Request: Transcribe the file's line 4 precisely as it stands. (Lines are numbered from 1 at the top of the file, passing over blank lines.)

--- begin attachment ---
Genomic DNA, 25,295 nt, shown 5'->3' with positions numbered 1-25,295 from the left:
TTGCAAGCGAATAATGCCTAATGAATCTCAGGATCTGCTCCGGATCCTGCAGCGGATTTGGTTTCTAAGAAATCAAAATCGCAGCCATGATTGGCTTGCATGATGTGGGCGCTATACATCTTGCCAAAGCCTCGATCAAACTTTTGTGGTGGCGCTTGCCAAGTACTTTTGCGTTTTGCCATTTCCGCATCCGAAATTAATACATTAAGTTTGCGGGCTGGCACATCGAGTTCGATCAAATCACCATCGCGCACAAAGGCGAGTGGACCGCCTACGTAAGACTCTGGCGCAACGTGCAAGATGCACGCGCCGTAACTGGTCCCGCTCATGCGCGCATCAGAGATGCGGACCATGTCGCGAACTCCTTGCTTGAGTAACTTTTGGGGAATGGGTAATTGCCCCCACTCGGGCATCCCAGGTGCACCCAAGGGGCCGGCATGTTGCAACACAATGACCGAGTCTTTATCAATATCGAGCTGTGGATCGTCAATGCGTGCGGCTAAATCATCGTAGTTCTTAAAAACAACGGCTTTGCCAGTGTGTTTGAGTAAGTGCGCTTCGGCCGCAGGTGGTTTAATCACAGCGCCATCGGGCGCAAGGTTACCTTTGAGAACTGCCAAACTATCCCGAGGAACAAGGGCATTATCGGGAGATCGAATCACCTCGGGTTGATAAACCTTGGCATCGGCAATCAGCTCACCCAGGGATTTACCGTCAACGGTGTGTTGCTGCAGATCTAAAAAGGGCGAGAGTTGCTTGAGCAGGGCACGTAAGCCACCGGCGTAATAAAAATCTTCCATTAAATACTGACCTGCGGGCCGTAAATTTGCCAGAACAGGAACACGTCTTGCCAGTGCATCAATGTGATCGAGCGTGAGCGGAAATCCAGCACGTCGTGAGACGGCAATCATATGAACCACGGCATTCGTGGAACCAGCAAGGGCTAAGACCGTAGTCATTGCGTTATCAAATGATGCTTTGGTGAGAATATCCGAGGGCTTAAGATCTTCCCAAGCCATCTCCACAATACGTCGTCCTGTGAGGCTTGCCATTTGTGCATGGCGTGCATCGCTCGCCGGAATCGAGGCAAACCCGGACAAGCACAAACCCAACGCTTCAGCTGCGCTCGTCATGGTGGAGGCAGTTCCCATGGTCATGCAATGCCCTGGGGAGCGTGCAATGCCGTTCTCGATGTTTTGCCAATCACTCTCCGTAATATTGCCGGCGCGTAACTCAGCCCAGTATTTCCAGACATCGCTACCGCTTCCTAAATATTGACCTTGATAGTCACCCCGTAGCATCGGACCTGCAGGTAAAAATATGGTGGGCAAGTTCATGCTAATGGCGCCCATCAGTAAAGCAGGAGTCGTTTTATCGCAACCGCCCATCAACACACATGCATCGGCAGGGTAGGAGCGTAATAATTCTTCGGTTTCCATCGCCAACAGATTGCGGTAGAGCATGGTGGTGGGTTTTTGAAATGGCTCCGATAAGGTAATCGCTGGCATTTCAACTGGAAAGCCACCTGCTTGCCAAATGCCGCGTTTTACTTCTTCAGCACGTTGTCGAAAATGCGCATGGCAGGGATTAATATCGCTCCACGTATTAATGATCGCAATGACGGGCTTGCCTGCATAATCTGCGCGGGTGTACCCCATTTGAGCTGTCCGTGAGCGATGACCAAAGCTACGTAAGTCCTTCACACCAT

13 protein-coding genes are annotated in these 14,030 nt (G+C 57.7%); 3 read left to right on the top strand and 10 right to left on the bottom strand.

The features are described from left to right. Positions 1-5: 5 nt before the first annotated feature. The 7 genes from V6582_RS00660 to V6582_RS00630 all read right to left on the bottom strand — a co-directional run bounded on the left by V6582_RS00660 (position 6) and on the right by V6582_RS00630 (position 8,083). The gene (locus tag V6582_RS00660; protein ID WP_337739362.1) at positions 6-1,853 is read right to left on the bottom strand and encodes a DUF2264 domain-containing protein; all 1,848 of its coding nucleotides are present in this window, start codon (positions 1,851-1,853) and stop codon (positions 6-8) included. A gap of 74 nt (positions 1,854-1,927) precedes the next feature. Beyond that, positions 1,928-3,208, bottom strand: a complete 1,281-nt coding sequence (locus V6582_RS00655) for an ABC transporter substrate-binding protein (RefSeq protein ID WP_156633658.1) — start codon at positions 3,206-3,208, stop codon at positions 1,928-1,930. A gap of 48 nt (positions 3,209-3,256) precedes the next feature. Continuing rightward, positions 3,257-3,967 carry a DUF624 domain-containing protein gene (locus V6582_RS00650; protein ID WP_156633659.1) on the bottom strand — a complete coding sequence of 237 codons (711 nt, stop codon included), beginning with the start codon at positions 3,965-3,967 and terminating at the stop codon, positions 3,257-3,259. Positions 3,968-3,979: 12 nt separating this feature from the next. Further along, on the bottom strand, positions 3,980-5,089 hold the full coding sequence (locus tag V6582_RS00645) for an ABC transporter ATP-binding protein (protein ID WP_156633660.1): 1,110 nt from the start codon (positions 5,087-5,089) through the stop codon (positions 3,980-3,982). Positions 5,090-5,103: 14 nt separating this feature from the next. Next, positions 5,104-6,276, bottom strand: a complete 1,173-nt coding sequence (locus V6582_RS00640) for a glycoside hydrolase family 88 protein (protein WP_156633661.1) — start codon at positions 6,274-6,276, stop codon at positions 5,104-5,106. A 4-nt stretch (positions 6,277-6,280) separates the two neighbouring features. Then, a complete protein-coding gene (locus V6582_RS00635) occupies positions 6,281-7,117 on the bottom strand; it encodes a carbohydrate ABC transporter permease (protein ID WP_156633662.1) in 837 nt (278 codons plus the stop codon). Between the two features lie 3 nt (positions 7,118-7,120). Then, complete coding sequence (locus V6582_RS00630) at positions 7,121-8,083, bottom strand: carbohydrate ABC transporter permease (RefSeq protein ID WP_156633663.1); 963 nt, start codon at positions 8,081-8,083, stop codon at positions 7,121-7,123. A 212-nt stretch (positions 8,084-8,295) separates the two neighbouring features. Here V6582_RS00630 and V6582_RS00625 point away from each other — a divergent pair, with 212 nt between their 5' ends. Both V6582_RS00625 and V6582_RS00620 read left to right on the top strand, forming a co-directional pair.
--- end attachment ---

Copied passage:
The features are described from left to right. Positions 1-5: 5 nt before the first annotated feature. The 7 genes from V6582_RS00660 to V6582_RS00630 all read right to left on the bottom strand — a co-directional run bounded on the left by V6582_RS00660 (position 6) and on the right by V6582_RS00630 (position 8,083). The gene (locus tag V6582_RS00660; protein ID WP_337739362.1) at positions 6-1,853 is read right to left on the bottom strand and encodes a DUF2264 domain-containing protein; all 1,848 of its coding nucleotides are present in this window, start codon (positions 1,851-1,853) and stop codon (positions 6-8) included. A gap of 74 nt (positions 1,854-1,927) precedes the next feature. Beyond that, positions 1,928-3,208, bottom strand: a complete 1,281-nt coding sequence (locus V6582_RS00655) for an ABC transporter substrate-binding protein (RefSeq protein ID WP_156633658.1) — start codon at positions 3,206-3,208, stop codon at positions 1,928-1,930. A gap of 48 nt (positions 3,209-3,256) precedes the next feature. Continuing rightward, positions 3,257-3,967 carry a DUF624 domain-containing protein gene (locus V6582_RS00650; protein ID WP_156633659.1) on the bottom strand — a complete coding sequence of 237 codons (711 nt, stop codon included), beginning with the start codon at positions 3,965-3,967 and terminating at the stop codon, positions 3,257-3,259. Positions 3,968-3,979: 12 nt separating this feature from the next. Further along, on the bottom strand, positions 3,980-5,089 hold the full coding sequence (locus tag V6582_RS00645) for an ABC transporter ATP-binding protein (protein ID WP_156633660.1): 1,110 nt from the start codon (positions 5,087-5,089) through the stop codon (positions 3,980-3,982). Positions 5,090-5,103: 14 nt separating this feature from the next. Next, positions 5,104-6,276, bottom strand: a complete 1,173-nt coding sequence (locus V6582_RS00640) for a glycoside hydrolase family 88 protein (protein WP_156633661.1) — start codon at positions 6,274-6,276, stop codon at positions 5,104-5,106. A 4-nt stretch (positions 6,277-6,280) separates the two neighbouring features. Then, a complete protein-coding gene (locus V6582_RS00635) occupies positions 6,281-7,117 on the bottom strand; it encodes a carbohydrate ABC transporter permease (protein ID WP_156633662.1) in 837 nt (278 codons plus the stop codon). Between the two features lie 3 nt (positions 7,118-7,120). Then, complete coding sequence (locus V6582_RS00630) at positions 7,121-8,083, bottom strand: carbohydrate ABC transporter permease (RefSeq protein ID WP_156633663.1); 963 nt, start codon at positions 8,081-8,083, stop codon at positions 7,121-7,123. A 212-nt stretch (positions 8,084-8,295) separates the two neighbouring features. Here V6582_RS00630 and V6582_RS00625 point away from each other — a divergent pair, with 212 nt between their 5' ends. Both V6582_RS00625 and V6582_RS00620 read left to right on the top strand, forming a co-directional pair.